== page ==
Sketch maps in history have long been used to recall, visualize, and communicate spatial knowledge about spatial scenes. People have associations with the environment they live in or have visited. People can have direct access to their surrounding spaces from what they perceive, experience, and memorize. Most people are able to draw maps to convey their spatial knowledge (e.g., ). These sketch maps are usually incomplete, distorted, and schematized due to cognitive impacts [9, 29, 31]. In spatial cognition, sketch maps have been used to measure cognitive maps (or mental maps). There have been plenty of studies focusing on inaccuracy or errors in spatial knowledge, which originate from cognitive maps reflected in sketch maps. For example, geometric properties such as angles are usually rectangularized . Spatial relations, such as distances, are judged differently between locations due to the effect that a location is judged closer to a reference-point, like a landmark, than vice versa . However, so far hardly any studies have tackled the spatial information that is preserved in sketch maps, termed invariant spatial information in this paper. Existing spatial analysis methods developed for conventional metric maps are not applicable to sketch maps, because we require an analysis that captures solely the spatial aspects preserved in sketch maps. These issues all point to the need for a new study that investigates the invariant spatial information in sketch maps and develops a corresponding spatial analysis method.
Recently, Tapi and Navalakhe 4,5 have introduced and studied the concept of fuzzy biclosure spaces. In this paper the conceptof fuzzy biclosed (fuzzy biopen) maps and pairwise fuzzy biclosed (pairwise fuzzy biopen) maps in fuzzy biclosure spaces has been introduced and study their properties.
Among smooth foliated maps ϕ between two Riemannian foliated manifolds, one can define the transversal energy and derive the Euler-Lagrange equation, and trans- versally harmonic map as its critical points which are by definition the transversal ten- sion field vanishes, τ ϕ = b ( ) 0 . The transverse bienergy can be also defined as
Early researchers pointed out the similarity of choropleth and topographic maps. Jenks and Caspall (1971, 218) stressed the impression a choropleth map will have on the map reader: ―First, he may seek an overview of the statistical distribution from the choropleth map, much as he obtains the ‗lay of the land‘ from a topographic map.‖ Monmonier (1972) endorsed symbology that helps to display choropleth maps simply and clearly. He drew analogies to the varying contour intervals and classes of hypsometric tints used to create topographic maps that appear spatially organized. Tobler (1973) drew an analogy between selecting larger class intervals to generalizing a topographic surface by, for example, choosing a large contour interval.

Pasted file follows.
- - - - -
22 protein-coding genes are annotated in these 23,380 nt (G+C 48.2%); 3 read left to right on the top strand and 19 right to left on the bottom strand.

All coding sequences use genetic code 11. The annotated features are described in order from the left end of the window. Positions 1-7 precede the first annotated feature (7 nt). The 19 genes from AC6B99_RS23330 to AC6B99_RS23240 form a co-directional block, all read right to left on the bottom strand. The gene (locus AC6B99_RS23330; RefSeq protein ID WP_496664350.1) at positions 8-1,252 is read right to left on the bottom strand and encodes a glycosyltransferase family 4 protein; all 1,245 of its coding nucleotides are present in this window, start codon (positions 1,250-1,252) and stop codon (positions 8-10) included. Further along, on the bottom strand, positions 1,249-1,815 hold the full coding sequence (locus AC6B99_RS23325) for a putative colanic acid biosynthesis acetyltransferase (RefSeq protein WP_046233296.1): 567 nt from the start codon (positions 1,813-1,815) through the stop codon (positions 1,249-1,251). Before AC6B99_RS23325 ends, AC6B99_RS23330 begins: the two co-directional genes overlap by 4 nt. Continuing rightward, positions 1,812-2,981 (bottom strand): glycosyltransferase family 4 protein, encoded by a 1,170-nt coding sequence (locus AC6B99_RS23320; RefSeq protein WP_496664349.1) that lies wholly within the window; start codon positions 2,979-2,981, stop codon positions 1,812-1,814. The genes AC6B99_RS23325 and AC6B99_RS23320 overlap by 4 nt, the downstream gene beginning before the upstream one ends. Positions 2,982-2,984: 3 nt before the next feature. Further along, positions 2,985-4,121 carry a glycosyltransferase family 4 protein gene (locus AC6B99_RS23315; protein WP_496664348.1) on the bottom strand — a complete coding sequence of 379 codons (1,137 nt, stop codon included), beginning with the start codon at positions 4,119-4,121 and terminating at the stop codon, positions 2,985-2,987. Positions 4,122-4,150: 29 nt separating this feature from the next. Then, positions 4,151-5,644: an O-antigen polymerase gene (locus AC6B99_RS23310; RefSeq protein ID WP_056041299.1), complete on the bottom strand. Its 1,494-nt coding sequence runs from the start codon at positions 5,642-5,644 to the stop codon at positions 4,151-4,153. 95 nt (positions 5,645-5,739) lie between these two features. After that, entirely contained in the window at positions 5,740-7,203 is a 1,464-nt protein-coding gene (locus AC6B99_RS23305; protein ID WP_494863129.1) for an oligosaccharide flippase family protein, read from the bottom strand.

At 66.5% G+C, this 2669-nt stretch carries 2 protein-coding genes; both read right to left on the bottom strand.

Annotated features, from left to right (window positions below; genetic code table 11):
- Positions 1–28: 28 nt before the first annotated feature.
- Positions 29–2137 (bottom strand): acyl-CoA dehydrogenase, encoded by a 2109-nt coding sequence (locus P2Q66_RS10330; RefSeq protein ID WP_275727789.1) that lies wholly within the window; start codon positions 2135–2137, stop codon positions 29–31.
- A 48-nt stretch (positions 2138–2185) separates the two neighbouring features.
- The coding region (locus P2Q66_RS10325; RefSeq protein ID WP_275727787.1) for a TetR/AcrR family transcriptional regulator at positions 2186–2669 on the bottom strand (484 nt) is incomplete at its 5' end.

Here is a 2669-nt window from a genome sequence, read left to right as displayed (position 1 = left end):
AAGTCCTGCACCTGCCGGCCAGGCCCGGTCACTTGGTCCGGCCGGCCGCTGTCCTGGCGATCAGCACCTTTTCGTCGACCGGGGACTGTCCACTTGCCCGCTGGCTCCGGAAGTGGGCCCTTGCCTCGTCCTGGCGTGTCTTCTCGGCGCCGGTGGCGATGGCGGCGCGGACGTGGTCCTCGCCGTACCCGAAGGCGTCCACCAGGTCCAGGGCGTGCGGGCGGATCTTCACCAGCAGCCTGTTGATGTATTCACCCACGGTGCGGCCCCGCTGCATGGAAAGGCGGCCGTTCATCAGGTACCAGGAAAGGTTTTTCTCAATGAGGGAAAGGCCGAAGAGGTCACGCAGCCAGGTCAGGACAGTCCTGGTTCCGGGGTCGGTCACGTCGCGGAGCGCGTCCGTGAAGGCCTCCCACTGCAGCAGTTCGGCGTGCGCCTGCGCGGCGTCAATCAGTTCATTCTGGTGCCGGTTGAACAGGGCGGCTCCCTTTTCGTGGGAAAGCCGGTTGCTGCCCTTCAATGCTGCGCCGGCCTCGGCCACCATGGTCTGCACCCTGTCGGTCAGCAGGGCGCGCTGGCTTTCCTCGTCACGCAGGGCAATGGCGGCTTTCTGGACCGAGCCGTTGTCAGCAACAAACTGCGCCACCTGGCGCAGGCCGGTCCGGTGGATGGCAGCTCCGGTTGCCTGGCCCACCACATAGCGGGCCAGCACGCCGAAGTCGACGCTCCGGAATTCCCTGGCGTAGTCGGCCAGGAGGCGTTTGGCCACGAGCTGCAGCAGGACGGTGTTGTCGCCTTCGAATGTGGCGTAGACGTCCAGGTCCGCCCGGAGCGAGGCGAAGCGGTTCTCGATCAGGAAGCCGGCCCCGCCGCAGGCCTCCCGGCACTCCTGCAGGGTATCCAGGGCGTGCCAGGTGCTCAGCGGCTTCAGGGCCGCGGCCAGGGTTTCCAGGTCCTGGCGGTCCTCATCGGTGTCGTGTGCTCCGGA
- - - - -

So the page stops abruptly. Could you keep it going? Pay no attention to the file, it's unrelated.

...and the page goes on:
Most of the results in this paper are not new and are actually special cases of established facts. The n-valued maps belong to a class of multivalued functions called weighted maps, and these have been extensively studied . Our goal is to furnish a person interested in the topic of n-valued maps with arguments for their basic topological properties that are as simple and elementary as possible, without any dependence on a more general theory.
It is significant that we use the phrase ‘I see’ when what we mean is ‘I understand’. This is the primary principle behind visualisation tech- niques – we often need to ‘see’ the data graphically before we can under- stand it. The development of methods and techniques for exploring and displaying spatial data in the humanities disciplines, as dynamic maps or otherwise, offers many opportunities for original and creative thought and discovery of new knowledge. The case studies described in this paper have shown some of the strengths of dynamic mapping and highlighted some of the challenges and opportunities facing workers in this field. The limiting factors, such as lack of historical digital map data, are gradually being overcome as digital resources are produced which benefit subse- quent, sometimes unrelated, projects. Even where a project does not produce a digital resource that can be utilised by others, it may still produce methodologies or concepts that advance the development of dy- namic mapping in the emerging discipline of humanities computing.
sources. For the base maps, existing shapefiles were combined with data available via the Thessaloniki GIS Municipality portal and via OpenStreetMap (the latter was useful for the inset maps in smaller scale, showing areas peripheral to the city). The thematic data were initially inserted as locations in Google Maps; also additional kml files with point information were provided by the Literacy Lab. All these data were processed and brought in a common reference system for mapping, with the help of a GIS software package (namely ArcGIS). The final maps were compiled in the GGRS87 (Greek Geodetic Reference System 87).
Several authors working in the field of general topology have shown more interest in studying the concepts of generalizations of continuous maps. A weak form of continuous maps called g-continuous maps were introduced by Balachandran et al. Recently Sheik John introduced and studied another form of generalized continuous maps called -continuous maps respectively. We first introduce ͌g(1,2)*-continuous maps and study their relations with various generalized (1,2)*-continuous maps . We also discuss some properties of ͌ g(1,2)*-continuous maps. We then introduce a new class of ͌g(1,2)*-open sets in bitopological spaces.
Theorem 3.1. Let T and I be self-maps on a compact subset M of a metric linear space (X,d) with translation invariant and strictly monotone metric d. Assume that M is q-starshaped, cl(T(M)) ⊂ I (M ), q ∈ F (I), and I is aﬃne (or M has the property (N) with q ∈ F(I ), I satis- fies the condition (C), and M = I(M)). Suppose that T and I are continuous, C q -commuting
Therefore, if (G, d) is a group object in Lip, then ˜ Π(G, d) = (G, [d]) is a group object in LIP, and if f : (G, d) → (G ′ , d ′ ) is morphism of groups, then ˜ Π(f) = f : (G, [d]) → (G ′ , [d ′ ]) also is a morphism of groups. Moreover ˜ Π is readily surjective on objects, full and faithful, so the equivalence between Lip and LIP also lifts to an equivalence of categories between LipGrp and LIPGrp. In conclusion there is no much advantage to choose one or the other category as that of Lipschitz maps, and for a matter of taste one chooses the former.